Liability for injury on the way to a job-sponsored charitable event?

by A

I was with a group from work on the way to a job-sponsored charitable event. We stopped at a restaurant to grab a bite, while still on the clock. As we entered, something blew up, causing me to be struck by flying debris. I went to the emergency room and was x-rayed and received pain meds.

My employer said they are not responsible for my injuries, and I need to make the restaurant pay. The restaurant gave me info to file for the ER visit, but expects me to pay out-of-pocket for any further medical care and medications, then bill them afterwards. I am not yet covered by health insurance at work.

Who is ultimately responsible for this? Thank you.

Visitor Question:
Disclaimer: Information provided in our response is NOT formal legal advice. It is generic legal information based on the very limited information provided. Under no circumstances should the information in our response, or anywhere else on this site be relied upon when deciding the proper course of a legal matter. Our response does NOT create an attorney-client relationship. Always get a formal case review from a licensed attorney in your area.

ANSWER for "Liability for injury on the way to a job-sponsored charitable event?":

A (USA):

Your employer may be wrong. If your employer knew you would be stopping for lunch, and doing so was part of your job duties, then your employer's workers' compensation should cover your medical bills, out-of-pocket expenses, and about two-thirds of your lost wages.

In most cases, workers injured on their lunch breaks are not covered by workers' compensation. There are some exceptions, and they occur when an employer insists a worker continue to perform their normal job duties while the worker is eating his or her lunch.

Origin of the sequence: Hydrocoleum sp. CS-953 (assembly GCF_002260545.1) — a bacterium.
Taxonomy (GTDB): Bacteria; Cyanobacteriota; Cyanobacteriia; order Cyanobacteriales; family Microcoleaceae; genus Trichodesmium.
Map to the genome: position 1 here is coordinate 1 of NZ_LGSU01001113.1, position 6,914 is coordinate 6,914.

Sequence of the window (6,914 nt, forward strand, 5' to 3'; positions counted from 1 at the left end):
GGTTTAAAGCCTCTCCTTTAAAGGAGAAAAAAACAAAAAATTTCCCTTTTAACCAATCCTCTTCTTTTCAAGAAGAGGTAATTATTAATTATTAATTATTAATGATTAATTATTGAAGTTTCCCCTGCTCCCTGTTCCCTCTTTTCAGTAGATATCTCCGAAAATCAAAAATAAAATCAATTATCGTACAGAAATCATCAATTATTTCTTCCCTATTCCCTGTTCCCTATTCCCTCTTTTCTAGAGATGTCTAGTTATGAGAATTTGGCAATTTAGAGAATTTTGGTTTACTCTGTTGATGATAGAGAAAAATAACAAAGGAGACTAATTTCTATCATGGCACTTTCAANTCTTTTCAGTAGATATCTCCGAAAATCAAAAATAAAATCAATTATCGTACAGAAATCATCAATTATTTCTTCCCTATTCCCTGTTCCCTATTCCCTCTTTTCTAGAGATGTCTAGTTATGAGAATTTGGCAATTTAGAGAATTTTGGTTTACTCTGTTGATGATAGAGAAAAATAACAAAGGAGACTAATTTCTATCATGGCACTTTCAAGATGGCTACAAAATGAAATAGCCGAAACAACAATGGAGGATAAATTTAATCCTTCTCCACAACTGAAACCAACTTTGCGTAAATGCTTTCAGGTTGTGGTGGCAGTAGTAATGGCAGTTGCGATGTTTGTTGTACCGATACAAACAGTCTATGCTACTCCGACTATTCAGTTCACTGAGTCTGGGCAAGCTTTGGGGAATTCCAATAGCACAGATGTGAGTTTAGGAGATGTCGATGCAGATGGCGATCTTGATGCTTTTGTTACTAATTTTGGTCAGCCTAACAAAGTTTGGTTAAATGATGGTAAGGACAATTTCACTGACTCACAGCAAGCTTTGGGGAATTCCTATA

This is where your facts may fall. If your employer insisted you perform your job duties while eating, then you should be covered under workers' comp. From the facts you present, if you were strategizing, reviewing the afternoon's work, or otherwise pursuing your job duties, then you have a good case for coverage under workers' comp.

If that's the case, you may be able to have your fellow employees act as witnesses on your behalf.

The above is general information. Laws change frequently, and across jurisdictions. You should get a personalized case evaluation from an attorney licensed in your state. Find a local attorney to give you a free case review here, or call (888) 647-2490.

Best of luck,

Judge Calisi

P.S. Please help us out by sharing this site...

Click here to post comments

Return to Off-the-Clock Work Accident Questions

How Much Is Your Claim Worth?

Find out now with a FREE case review from an attorney...

How Much Are Your
Injuries Worth?

Find out with a
free attorney review: